In the end, we're all looking for the same things. Charm. Attraction. Seduction. Kerry Saretsky and her husband found them all in a cozy Sicilian estate nestled in the foothills of Mt. Etna. It was an unforgettable affair with good hospitality.
MT. ETNA, Sicily – My husband and I call Monaci delle Terre Nere "the Minici" because anything this beloved deserves a term of endearment. We stay in lots of hotels, but this is our favorite, the standard by which we measure every hotel that has the misfortune of taking us in after this bastion of travel happiness.
I remember every detail.
The journey to the hotel. The remoteness of the location. And the fact that we needed GPS coordinates and our rental car's Garmin find it.
The orange blossoms cascading over the car as we parked. The steps cut into the black earth of Mt. Etna that we climbed to get to the main house, steps that we would continue to climb during our stay to find the pool, the tomato patch, and the citrus groves.
The pool brimming with fallen olives. The almond tree that dropped fruit onto our balcony. The ancient and enormous wine press in which we sat for breakfast like human grapes fresh from the harvest.
The vivid red of the blood orange juice. The regal purple of freshly smashed grape juice. The frescoes and the neon signs that gave the upstairs parlor-cum-restaurant dining room its variegated appeal.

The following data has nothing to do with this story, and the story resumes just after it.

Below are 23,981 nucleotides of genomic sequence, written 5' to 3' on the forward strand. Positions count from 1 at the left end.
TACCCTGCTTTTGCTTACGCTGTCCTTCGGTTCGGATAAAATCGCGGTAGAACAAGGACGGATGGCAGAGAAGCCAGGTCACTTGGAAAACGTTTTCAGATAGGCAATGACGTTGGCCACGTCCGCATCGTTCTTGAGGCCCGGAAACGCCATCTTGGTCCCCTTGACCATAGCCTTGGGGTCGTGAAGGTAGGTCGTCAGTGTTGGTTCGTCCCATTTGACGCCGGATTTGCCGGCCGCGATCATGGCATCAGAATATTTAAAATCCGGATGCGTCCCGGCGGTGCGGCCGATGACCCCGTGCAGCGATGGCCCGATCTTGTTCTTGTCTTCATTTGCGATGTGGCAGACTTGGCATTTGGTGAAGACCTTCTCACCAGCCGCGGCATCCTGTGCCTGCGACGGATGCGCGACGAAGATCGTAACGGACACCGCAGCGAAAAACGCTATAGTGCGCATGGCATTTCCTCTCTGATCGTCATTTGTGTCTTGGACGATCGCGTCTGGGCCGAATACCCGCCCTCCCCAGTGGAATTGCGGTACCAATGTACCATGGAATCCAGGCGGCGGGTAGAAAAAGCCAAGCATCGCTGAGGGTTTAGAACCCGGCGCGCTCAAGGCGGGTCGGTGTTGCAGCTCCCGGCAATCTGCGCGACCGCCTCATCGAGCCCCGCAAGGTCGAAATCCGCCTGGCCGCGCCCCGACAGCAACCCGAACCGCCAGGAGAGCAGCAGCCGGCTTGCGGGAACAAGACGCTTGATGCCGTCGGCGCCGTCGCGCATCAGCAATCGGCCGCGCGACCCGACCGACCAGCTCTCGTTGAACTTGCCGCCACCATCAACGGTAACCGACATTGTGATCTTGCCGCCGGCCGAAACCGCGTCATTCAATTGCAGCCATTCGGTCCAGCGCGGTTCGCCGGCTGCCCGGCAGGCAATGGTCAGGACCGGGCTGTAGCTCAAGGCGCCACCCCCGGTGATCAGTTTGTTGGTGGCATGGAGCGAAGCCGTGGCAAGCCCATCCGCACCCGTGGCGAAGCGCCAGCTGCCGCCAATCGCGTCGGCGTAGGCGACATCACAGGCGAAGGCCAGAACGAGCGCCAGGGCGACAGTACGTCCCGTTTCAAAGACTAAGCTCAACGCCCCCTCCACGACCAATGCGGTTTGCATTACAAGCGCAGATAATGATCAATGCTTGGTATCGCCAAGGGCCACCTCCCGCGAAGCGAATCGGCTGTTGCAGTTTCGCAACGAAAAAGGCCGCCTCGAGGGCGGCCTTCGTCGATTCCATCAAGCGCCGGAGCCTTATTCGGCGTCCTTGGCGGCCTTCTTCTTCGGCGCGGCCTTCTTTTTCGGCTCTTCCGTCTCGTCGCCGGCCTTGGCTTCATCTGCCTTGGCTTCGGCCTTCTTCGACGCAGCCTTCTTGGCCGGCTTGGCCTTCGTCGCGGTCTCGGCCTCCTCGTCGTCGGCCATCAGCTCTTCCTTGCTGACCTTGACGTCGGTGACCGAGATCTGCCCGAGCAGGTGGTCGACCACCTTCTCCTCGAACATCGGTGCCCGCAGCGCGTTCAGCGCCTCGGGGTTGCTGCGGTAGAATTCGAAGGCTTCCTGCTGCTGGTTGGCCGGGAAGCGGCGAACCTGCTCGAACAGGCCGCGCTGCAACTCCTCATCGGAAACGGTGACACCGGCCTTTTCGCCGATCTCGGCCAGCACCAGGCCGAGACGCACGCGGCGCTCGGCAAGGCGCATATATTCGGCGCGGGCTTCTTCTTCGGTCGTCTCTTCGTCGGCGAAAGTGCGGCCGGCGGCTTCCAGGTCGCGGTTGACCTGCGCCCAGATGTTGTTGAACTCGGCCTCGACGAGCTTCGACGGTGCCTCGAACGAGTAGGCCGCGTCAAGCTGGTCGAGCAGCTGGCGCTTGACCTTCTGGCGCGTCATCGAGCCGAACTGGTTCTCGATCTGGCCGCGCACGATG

The cocktail hour that mixed old and new into the perfect suspension of cool. The set dinners and easy lunches at tables that allowed you to murmur to other guests — who quickly became close acquaintances — about local produce refashioned every night into something spectacular.
The almond tuiles and sprigs of lavender freshly placed on our pillows each night. And the staff, who in less than 72 hours had so ingratiated themselves to me with their generosity, friendliness, kindness, and that rare thing in hospitality where you feel they really get to know you, that I left with tears in the corners of my eyes.
Now back to our daily lives in London, we ask each other: Do you remember the pistachio pesto at the Minici? Do you remember the breakfast at the Minici? Gosh, what about those eggplants at the Minici? Do you remember the pool at the Minici? That Australian couple we had drinks with at the Minici?
For us, Monaci epitomizes hospitality in its new form, with its rustic charm, simple elegance, and slightly saucy juxtaposition of old and new. It's not about grand, echoing, unused gilt ballrooms in overstuffed hotels. Our Minici brims with the intimacy of a superbly run estate. It's agriturismo at its height, where visitors are truly guests, where there is pride in the land, in the buildings, and in the relationships between the staff and the visitors. It is bright, sparkling, volcanic magic.